The most famous account by a native Indian of the behavior of white people in the West probably still is a speech by an unidentified Flathead tribe member given in 1876:
“We were happy when he first came. We first thought he came from the light…We did not refuse him in his weakness. In his poverty we fed, we cherished him – yes, befriended him… Did he not invite our hands to his papers; did he not promise before the sun and before the eye that put fire in it, and in the name of both, and in the name of his own Chief, promise us what he promised – to give us what he has not given; to do what he knew he would never do? Now, because he lied… he whispers soldiers, lockhouses and iron chains.
“The white man fathers this doom – yes, this curse on us and on the few that may see a few days more… He is cold and merciless, haughty and overbearing. Look at him, and he looks at you – how? His fishy eyes scan you... He is cold, and stealth and envy are with him, and fit him as do his hands and feet… Like the wolverine that steals your cache, how often does he come? You know he comes as long as he lives, and takes more and more, and dirties what he leaves.”
It is still a debated issue in the present-day America whether the Indigenous peoples of the continent can be considered victims of genocide. For one, American historian David Stannard is convinced that the atrocities committed by Adolf Hitler’s regime are nothing compared to what the conquerors of America did. In Stannard’s opinion, it was “the worst human holocaust the world had ever witnessed, roaring across two continents non-stop for four centuries and consuming the lives of countless tens of millions of people." According to his estimates, about 100 million Indigenous people died in what he termed the American Holocaust.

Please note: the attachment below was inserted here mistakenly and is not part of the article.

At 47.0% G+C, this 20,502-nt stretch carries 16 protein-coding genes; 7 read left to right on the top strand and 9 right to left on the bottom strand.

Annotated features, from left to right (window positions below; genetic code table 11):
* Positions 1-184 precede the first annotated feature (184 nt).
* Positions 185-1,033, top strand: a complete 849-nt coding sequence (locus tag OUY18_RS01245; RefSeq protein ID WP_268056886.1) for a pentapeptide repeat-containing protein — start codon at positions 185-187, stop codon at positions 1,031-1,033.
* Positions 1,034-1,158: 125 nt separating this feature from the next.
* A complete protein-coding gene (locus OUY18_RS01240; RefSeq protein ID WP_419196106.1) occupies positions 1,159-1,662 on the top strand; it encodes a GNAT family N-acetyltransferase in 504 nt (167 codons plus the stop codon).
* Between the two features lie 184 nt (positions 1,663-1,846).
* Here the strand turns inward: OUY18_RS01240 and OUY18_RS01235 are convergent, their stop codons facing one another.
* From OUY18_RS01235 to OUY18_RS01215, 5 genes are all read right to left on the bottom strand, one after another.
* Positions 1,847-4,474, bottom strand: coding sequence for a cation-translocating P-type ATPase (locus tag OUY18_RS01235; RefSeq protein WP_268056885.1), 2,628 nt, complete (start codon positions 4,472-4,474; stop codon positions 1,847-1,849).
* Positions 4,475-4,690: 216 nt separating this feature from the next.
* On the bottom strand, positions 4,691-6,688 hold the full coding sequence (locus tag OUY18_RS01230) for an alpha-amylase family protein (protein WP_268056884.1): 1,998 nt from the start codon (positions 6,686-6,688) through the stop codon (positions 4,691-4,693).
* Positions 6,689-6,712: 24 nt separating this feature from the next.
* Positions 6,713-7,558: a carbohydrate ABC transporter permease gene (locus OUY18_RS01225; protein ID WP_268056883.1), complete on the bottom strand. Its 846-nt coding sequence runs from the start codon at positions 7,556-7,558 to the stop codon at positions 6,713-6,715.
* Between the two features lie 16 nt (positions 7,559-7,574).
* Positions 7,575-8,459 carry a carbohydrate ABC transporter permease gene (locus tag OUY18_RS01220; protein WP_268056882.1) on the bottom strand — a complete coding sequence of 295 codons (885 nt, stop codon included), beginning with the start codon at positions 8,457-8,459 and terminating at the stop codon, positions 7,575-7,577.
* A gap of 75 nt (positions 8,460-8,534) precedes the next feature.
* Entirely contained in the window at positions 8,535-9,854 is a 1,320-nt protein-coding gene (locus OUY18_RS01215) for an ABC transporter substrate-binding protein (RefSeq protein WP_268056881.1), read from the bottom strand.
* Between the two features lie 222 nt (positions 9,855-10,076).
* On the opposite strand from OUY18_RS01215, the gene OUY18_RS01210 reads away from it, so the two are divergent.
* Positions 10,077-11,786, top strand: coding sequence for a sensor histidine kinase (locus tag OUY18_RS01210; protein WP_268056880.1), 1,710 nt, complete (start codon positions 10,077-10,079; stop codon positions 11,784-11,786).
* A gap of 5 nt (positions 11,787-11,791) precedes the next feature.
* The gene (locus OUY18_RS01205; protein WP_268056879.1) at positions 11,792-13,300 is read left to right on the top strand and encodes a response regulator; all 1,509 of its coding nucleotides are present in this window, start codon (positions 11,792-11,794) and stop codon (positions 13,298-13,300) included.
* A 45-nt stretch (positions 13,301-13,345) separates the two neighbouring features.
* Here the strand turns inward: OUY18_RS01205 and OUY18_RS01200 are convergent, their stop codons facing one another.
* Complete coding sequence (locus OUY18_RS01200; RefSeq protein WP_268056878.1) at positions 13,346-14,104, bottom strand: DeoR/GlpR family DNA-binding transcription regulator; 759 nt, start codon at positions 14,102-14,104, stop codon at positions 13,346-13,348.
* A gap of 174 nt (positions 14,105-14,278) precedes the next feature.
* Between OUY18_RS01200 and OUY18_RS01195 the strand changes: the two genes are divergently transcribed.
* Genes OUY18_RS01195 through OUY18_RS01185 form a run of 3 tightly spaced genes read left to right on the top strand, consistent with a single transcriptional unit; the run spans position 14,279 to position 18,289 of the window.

This genocidal campaign was relentless and ever-growing. The hostile takeover policy was upheld both by the British colonists and American settlers alike. In 1722, the Massachusetts Assembly declared a war on the Abenaki tribe, and offered a bounty of £15 to £100 paper money for each Indian scalp. There is also evidence that the colonists used biological weapons, supplying the local tribes with blankets infected with smallpox. This method is also known to have been used by the US military.
All this sounds a lot like the racial discrimination policies pursued by the Nazi Germany culminating in World War II. The Nazis began by stripping the non-Aryan population of their rights and legal standing, and even though they didn’t pay rewards for the scalps, they did end up gassing these people and throwing them into concentration camps. American historian John Willard Toland, best known for a biography of Adolf Hitler, pointed out that “Hitler’s concept of concentration camps as well as the practicality of genocide owed much, so he claimed, to his studies of English and United States history,” and that the Führer “admired the camps for the Indians in the Wild West.”
Most of the mainstream historians and political experts in the United States contest Stannard’s and Toland’s arguments. While on the one hand, the proudly democratic America does not deny having brought death, oppression and suffering to the Indigenous peoples of the continent, on the other it remains strongly unconvinced there is any reason to call what happened a case of genocide. Perhaps, it’s all about the wording after all.